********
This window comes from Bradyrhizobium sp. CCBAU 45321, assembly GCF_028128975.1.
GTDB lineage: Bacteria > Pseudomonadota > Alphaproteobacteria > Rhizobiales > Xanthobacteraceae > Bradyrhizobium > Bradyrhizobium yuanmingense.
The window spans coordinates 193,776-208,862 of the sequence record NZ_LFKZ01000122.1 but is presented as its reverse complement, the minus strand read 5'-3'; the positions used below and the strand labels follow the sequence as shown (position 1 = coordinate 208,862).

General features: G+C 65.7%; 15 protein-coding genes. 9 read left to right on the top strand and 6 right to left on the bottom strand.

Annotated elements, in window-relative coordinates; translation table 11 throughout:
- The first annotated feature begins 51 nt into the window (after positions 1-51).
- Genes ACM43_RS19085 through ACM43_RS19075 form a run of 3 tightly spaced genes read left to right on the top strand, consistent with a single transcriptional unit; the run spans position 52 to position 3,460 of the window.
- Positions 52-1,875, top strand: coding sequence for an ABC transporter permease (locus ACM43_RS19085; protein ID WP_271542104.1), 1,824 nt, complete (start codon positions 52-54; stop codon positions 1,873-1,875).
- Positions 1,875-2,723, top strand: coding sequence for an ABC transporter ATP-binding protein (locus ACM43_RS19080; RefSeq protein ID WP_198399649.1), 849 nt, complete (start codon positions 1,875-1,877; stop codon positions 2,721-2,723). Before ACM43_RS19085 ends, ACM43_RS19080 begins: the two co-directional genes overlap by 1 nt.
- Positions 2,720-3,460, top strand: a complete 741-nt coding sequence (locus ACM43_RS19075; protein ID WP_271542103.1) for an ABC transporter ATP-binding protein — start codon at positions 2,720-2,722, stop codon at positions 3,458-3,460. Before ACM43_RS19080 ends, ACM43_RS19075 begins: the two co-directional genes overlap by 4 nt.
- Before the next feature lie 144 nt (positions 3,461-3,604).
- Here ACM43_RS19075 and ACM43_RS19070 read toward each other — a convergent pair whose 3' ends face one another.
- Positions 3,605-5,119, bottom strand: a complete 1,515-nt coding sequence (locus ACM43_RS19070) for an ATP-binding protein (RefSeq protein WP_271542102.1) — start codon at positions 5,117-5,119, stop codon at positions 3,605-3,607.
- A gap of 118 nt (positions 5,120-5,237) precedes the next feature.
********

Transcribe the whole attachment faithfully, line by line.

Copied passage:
This window comes from Bradyrhizobium sp. CCBAU 45321, assembly GCF_028128975.1.
GTDB lineage: Bacteria > Pseudomonadota > Alphaproteobacteria > Rhizobiales > Xanthobacteraceae > Bradyrhizobium > Bradyrhizobium yuanmingense.
The window spans coordinates 193,776-208,862 of the sequence record NZ_LFKZ01000122.1 but is presented as its reverse complement, the minus strand read 5'-3'; the positions used below and the strand labels follow the sequence as shown (position 1 = coordinate 208,862).

General features: G+C 65.7%; 15 protein-coding genes. 9 read left to right on the top strand and 6 right to left on the bottom strand.

Annotated elements, in window-relative coordinates; translation table 11 throughout:
- The first annotated feature begins 51 nt into the window (after positions 1-51).
- Genes ACM43_RS19085 through ACM43_RS19075 form a run of 3 tightly spaced genes read left to right on the top strand, consistent with a single transcriptional unit; the run spans position 52 to position 3,460 of the window.
- Positions 52-1,875, top strand: coding sequence for an ABC transporter permease (locus ACM43_RS19085; protein ID WP_271542104.1), 1,824 nt, complete (start codon positions 52-54; stop codon positions 1,873-1,875).
- Positions 1,875-2,723, top strand: coding sequence for an ABC transporter ATP-binding protein (locus ACM43_RS19080; RefSeq protein ID WP_198399649.1), 849 nt, complete (start codon positions 1,875-1,877; stop codon positions 2,721-2,723). Before ACM43_RS19085 ends, ACM43_RS19080 begins: the two co-directional genes overlap by 1 nt.
- Positions 2,720-3,460, top strand: a complete 741-nt coding sequence (locus ACM43_RS19075; protein ID WP_271542103.1) for an ABC transporter ATP-binding protein — start codon at positions 2,720-2,722, stop codon at positions 3,458-3,460. Before ACM43_RS19080 ends, ACM43_RS19075 begins: the two co-directional genes overlap by 4 nt.
- Before the next feature lie 144 nt (positions 3,461-3,604).
- Here ACM43_RS19075 and ACM43_RS19070 read toward each other — a convergent pair whose 3' ends face one another.
- Positions 3,605-5,119, bottom strand: a complete 1,515-nt coding sequence (locus ACM43_RS19070) for an ATP-binding protein (RefSeq protein WP_271542102.1) — start codon at positions 5,117-5,119, stop codon at positions 3,605-3,607.
- A gap of 118 nt (positions 5,120-5,237) precedes the next feature.